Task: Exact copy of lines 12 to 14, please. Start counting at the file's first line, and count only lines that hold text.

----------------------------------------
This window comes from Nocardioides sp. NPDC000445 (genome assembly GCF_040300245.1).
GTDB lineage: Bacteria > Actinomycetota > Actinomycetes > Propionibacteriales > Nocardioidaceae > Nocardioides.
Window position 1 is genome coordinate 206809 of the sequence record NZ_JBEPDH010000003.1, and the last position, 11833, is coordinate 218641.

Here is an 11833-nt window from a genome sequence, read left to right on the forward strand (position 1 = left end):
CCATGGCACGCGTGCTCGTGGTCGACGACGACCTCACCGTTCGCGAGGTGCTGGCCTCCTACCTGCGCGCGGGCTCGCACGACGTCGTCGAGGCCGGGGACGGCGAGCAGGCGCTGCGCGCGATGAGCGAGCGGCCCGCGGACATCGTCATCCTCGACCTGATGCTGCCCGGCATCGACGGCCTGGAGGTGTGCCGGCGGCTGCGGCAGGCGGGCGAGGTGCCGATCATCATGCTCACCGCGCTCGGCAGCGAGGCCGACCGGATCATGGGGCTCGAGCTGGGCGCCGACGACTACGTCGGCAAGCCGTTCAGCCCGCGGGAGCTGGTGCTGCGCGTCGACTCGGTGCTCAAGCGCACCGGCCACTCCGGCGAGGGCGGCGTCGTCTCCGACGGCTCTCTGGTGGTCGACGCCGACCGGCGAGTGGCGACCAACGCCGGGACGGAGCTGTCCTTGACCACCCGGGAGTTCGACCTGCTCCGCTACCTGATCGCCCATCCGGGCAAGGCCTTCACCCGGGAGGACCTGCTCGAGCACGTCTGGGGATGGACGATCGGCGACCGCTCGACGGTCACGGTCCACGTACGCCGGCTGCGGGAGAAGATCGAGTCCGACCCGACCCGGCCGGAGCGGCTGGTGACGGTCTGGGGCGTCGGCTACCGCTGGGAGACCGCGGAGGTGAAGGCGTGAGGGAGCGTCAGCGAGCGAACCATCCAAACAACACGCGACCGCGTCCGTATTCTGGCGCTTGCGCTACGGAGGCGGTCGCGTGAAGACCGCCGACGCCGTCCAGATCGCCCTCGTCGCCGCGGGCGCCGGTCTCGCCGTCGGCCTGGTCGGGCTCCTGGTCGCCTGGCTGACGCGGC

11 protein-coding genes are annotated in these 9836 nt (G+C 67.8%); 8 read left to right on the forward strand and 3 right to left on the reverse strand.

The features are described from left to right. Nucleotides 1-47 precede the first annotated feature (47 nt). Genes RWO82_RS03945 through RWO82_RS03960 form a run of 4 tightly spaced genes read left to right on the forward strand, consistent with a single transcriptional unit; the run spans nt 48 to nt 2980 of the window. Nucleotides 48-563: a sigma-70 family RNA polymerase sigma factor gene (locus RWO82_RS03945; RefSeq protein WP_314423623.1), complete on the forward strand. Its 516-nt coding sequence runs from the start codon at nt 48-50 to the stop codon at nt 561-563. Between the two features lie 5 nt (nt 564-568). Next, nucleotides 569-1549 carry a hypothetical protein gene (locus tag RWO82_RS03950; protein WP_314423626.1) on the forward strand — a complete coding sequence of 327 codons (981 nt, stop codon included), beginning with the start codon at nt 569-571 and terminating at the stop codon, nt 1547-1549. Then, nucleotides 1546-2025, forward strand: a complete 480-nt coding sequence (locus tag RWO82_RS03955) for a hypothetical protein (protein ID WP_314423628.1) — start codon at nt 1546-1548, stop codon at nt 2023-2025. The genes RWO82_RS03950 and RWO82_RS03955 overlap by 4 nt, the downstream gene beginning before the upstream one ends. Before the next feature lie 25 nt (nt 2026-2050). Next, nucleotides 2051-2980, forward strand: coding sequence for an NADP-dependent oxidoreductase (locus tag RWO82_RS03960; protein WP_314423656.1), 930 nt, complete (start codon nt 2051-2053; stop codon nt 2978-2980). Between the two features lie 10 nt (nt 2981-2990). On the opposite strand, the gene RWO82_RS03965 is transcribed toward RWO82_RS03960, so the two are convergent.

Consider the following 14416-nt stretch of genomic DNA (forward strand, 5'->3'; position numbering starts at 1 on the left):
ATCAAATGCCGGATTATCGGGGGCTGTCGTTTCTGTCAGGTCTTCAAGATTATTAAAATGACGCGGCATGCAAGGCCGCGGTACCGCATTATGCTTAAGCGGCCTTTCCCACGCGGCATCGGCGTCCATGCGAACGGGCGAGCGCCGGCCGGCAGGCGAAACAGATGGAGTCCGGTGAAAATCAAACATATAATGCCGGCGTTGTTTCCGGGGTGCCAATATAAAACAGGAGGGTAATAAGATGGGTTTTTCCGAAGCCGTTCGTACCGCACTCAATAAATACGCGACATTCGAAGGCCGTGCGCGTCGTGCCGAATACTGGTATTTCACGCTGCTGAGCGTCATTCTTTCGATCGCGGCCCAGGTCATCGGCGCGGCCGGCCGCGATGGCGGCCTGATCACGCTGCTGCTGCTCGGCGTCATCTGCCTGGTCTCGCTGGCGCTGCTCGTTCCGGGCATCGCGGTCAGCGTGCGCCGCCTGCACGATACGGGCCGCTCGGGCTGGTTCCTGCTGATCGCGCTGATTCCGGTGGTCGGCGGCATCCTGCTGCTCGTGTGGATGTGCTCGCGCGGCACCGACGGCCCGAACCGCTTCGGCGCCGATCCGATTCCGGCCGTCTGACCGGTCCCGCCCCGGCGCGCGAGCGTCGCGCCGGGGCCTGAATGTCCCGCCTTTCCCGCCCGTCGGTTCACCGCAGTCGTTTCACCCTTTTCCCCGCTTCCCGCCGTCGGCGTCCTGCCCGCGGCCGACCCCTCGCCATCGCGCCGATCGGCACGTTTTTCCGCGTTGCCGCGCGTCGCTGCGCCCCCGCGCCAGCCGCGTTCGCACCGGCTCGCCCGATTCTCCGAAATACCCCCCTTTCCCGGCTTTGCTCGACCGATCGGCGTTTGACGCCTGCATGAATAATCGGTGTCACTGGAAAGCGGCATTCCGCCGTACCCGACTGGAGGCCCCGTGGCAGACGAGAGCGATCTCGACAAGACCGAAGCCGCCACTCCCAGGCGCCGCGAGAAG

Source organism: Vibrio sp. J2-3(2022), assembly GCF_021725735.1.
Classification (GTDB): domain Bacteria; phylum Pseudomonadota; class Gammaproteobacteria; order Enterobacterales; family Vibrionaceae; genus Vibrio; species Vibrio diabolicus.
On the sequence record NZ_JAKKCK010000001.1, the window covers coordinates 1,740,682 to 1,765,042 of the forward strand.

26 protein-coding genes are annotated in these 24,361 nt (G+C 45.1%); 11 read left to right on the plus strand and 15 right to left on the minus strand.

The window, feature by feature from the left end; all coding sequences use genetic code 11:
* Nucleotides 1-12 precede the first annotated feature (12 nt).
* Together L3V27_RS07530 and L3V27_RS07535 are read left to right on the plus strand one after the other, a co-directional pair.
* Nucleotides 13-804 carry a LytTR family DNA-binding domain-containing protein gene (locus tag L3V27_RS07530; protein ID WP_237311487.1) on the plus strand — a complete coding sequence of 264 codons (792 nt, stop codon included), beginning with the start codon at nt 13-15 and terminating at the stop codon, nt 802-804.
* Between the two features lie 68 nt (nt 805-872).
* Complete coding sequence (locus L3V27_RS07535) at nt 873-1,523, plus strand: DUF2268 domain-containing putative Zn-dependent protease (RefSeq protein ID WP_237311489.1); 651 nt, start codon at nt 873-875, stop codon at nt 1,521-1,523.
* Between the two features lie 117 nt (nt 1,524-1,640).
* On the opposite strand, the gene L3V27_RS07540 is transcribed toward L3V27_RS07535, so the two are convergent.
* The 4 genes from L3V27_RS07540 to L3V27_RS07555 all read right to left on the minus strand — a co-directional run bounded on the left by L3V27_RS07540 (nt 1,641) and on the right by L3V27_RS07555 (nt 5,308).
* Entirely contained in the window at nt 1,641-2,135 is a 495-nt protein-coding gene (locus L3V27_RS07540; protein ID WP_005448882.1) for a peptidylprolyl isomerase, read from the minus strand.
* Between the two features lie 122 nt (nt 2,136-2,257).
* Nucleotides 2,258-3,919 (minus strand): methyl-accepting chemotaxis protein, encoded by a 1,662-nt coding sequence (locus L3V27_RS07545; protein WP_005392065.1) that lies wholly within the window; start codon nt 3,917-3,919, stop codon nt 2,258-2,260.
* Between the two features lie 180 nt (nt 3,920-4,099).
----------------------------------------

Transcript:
On the sequence record NZ_JAKKCK010000001.1, the window covers coordinates 1,740,682 to 1,765,042 of the forward strand.

26 protein-coding genes are annotated in these 24,361 nt (G+C 45.1%); 11 read left to right on the plus strand and 15 right to left on the minus strand.

The window, feature by feature from the left end; all coding sequences use genetic code 11: